I have a question about using let as a variable. In one example, the value assigned to the variable after the = sign is put in quotes, and in other examples (the Boolean false and the number), no quotes were used. Is there an easy way to remember when quotes should be used and when they shouldn’t?
The quotes is used only with string argument, boolean and number don’t need it.
If you put quotes around a number, or boolean, it will be treated as a String
When declaring a variable using let and that variable being a number or a boolen, is quoatations not required?
Given quotation marks are for strings, so no
We only use quotes (’’, “”) for strings. Not for numbers and boolean.
We don’t use let as a variable. We assign variables using let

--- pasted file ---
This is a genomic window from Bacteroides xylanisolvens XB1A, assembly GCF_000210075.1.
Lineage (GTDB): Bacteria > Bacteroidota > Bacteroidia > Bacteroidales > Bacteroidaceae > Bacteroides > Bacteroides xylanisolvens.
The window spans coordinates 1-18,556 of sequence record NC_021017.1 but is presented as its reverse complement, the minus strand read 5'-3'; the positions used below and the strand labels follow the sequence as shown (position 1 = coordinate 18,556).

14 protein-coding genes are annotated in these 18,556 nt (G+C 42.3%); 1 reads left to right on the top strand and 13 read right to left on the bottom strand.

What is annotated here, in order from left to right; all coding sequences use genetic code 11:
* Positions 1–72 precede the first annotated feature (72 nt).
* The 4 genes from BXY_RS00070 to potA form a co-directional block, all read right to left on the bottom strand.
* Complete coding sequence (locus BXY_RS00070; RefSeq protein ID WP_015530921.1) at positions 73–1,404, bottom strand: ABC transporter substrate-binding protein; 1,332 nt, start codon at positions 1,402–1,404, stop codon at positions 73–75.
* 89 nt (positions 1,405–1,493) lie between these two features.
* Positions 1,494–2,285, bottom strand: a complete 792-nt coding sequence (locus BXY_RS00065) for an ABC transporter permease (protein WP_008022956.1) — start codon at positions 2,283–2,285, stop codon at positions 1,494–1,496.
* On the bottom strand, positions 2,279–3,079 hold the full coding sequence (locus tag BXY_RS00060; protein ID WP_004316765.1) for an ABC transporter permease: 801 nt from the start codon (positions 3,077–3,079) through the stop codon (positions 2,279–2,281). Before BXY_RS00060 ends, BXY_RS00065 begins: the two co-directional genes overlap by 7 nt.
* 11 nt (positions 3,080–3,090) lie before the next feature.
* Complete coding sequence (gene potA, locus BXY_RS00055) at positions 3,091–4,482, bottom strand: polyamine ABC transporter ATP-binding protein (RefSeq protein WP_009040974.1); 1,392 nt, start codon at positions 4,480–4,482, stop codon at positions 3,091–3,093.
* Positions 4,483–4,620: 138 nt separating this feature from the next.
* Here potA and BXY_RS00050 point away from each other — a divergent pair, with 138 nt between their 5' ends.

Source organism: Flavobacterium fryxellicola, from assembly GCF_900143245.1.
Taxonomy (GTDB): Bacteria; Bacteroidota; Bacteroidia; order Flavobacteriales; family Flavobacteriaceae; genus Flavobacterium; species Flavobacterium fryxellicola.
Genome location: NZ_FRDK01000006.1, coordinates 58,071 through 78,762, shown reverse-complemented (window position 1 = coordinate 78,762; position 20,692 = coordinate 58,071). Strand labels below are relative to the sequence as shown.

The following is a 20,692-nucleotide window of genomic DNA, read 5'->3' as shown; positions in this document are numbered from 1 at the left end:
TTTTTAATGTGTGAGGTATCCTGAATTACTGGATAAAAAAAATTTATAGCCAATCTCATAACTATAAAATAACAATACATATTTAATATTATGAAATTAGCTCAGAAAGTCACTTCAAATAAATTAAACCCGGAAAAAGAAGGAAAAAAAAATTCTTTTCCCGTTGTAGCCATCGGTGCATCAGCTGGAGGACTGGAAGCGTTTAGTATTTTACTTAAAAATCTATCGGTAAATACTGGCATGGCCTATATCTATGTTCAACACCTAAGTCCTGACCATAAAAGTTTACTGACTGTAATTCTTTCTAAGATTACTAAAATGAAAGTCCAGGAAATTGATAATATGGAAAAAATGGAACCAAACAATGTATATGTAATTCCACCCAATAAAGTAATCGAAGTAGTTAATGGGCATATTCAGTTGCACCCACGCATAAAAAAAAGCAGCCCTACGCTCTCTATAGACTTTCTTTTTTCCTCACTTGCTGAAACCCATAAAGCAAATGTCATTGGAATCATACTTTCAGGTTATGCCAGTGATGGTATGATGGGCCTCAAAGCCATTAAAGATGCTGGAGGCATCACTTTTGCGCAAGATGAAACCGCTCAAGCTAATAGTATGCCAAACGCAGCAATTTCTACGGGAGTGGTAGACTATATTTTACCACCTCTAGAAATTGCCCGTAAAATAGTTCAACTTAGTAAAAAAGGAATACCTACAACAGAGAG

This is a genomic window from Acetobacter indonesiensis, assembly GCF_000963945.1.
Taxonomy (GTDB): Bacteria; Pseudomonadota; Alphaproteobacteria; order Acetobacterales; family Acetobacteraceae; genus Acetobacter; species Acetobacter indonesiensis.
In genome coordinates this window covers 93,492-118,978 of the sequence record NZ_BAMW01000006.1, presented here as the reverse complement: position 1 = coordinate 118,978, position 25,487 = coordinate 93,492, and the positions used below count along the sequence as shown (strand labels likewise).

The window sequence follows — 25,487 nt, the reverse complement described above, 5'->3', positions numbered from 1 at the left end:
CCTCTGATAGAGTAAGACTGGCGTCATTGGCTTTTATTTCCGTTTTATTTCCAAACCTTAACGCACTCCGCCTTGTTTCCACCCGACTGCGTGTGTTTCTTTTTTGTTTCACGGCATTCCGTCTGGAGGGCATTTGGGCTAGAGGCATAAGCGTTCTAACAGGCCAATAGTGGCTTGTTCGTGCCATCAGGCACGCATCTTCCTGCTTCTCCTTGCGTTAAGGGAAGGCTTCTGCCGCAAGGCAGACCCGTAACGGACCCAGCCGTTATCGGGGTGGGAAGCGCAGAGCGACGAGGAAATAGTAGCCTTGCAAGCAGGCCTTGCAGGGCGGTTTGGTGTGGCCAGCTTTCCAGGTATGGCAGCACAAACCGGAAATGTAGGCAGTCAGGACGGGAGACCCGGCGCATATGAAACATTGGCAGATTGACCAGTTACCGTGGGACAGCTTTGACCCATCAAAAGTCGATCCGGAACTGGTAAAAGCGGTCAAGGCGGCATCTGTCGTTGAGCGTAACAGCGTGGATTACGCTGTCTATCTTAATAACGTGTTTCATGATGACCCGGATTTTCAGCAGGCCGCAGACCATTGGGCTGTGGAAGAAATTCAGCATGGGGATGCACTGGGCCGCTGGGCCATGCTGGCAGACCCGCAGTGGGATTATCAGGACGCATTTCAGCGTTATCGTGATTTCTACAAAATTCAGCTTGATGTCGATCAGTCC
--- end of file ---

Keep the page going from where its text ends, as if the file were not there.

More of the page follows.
Although both are primitive data types but symbols, numbers, boolean, null and undefined are all used without quotes (’ ').
Whereas, only string is used with quotes. For reference this information is available from from the very initial chapters of JS.
Just like numbers have their own identity like 4 and -4 are different from each other and mean different completely. The integers , symbols and etc are unique on their own. Boolean values like true and false convey their meaning as booleans when written in lowercase without any quotes…so in my understanding I told …